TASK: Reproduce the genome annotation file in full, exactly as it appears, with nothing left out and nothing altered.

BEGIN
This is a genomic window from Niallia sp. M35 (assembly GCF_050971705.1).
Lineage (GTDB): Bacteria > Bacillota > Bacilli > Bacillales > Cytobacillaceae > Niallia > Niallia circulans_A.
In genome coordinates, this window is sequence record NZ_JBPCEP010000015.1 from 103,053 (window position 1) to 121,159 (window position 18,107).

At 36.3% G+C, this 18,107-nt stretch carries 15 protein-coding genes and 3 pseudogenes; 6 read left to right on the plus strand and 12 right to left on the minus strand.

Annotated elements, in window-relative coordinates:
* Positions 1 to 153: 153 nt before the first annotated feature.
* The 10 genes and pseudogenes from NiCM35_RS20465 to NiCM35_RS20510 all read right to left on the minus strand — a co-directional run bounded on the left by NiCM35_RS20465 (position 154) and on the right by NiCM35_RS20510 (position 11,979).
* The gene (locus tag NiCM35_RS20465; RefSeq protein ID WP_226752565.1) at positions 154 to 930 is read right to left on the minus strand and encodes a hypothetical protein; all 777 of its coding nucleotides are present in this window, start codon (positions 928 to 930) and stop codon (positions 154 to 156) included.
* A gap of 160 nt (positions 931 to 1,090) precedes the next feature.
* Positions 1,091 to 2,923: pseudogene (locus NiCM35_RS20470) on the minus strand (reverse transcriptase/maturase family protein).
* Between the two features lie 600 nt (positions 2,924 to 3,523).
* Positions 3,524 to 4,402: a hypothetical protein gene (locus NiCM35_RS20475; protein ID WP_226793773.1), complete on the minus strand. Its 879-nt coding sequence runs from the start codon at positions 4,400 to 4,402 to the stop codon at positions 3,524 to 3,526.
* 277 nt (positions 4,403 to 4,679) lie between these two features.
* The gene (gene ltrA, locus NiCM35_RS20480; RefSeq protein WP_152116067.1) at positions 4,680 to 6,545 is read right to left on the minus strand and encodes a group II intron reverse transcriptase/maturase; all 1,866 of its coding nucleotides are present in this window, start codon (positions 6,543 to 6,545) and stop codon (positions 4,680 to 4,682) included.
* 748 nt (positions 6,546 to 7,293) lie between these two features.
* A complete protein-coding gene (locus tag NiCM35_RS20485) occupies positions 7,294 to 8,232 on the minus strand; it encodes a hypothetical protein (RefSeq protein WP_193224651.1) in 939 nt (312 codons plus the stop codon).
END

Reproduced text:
This is a genomic window from Niallia sp. M35 (assembly GCF_050971705.1).
Lineage (GTDB): Bacteria > Bacillota > Bacilli > Bacillales > Cytobacillaceae > Niallia > Niallia circulans_A.
In genome coordinates, this window is sequence record NZ_JBPCEP010000015.1 from 103,053 (window position 1) to 121,159 (window position 18,107).

At 36.3% G+C, this 18,107-nt stretch carries 15 protein-coding genes and 3 pseudogenes; 6 read left to right on the plus strand and 12 right to left on the minus strand.

Annotated elements, in window-relative coordinates:
* Positions 1 to 153: 153 nt before the first annotated feature.
* The 10 genes and pseudogenes from NiCM35_RS20465 to NiCM35_RS20510 all read right to left on the minus strand — a co-directional run bounded on the left by NiCM35_RS20465 (position 154) and on the right by NiCM35_RS20510 (position 11,979).
* The gene (locus tag NiCM35_RS20465; RefSeq protein ID WP_226752565.1) at positions 154 to 930 is read right to left on the minus strand and encodes a hypothetical protein; all 777 of its coding nucleotides are present in this window, start codon (positions 928 to 930) and stop codon (positions 154 to 156) included.
* A gap of 160 nt (positions 931 to 1,090) precedes the next feature.
* Positions 1,091 to 2,923: pseudogene (locus NiCM35_RS20470) on the minus strand (reverse transcriptase/maturase family protein).
* Between the two features lie 600 nt (positions 2,924 to 3,523).
* Positions 3,524 to 4,402: a hypothetical protein gene (locus NiCM35_RS20475; protein ID WP_226793773.1), complete on the minus strand. Its 879-nt coding sequence runs from the start codon at positions 4,400 to 4,402 to the stop codon at positions 3,524 to 3,526.
* 277 nt (positions 4,403 to 4,679) lie between these two features.
* The gene (gene ltrA, locus NiCM35_RS20480; RefSeq protein WP_152116067.1) at positions 4,680 to 6,545 is read right to left on the minus strand and encodes a group II intron reverse transcriptase/maturase; all 1,866 of its coding nucleotides are present in this window, start codon (positions 6,543 to 6,545) and stop codon (positions 4,680 to 4,682) included.
* 748 nt (positions 6,546 to 7,293) lie between these two features.
* A complete protein-coding gene (locus tag NiCM35_RS20485) occupies positions 7,294 to 8,232 on the minus strand; it encodes a hypothetical protein (RefSeq protein WP_193224651.1) in 939 nt (312 codons plus the stop codon).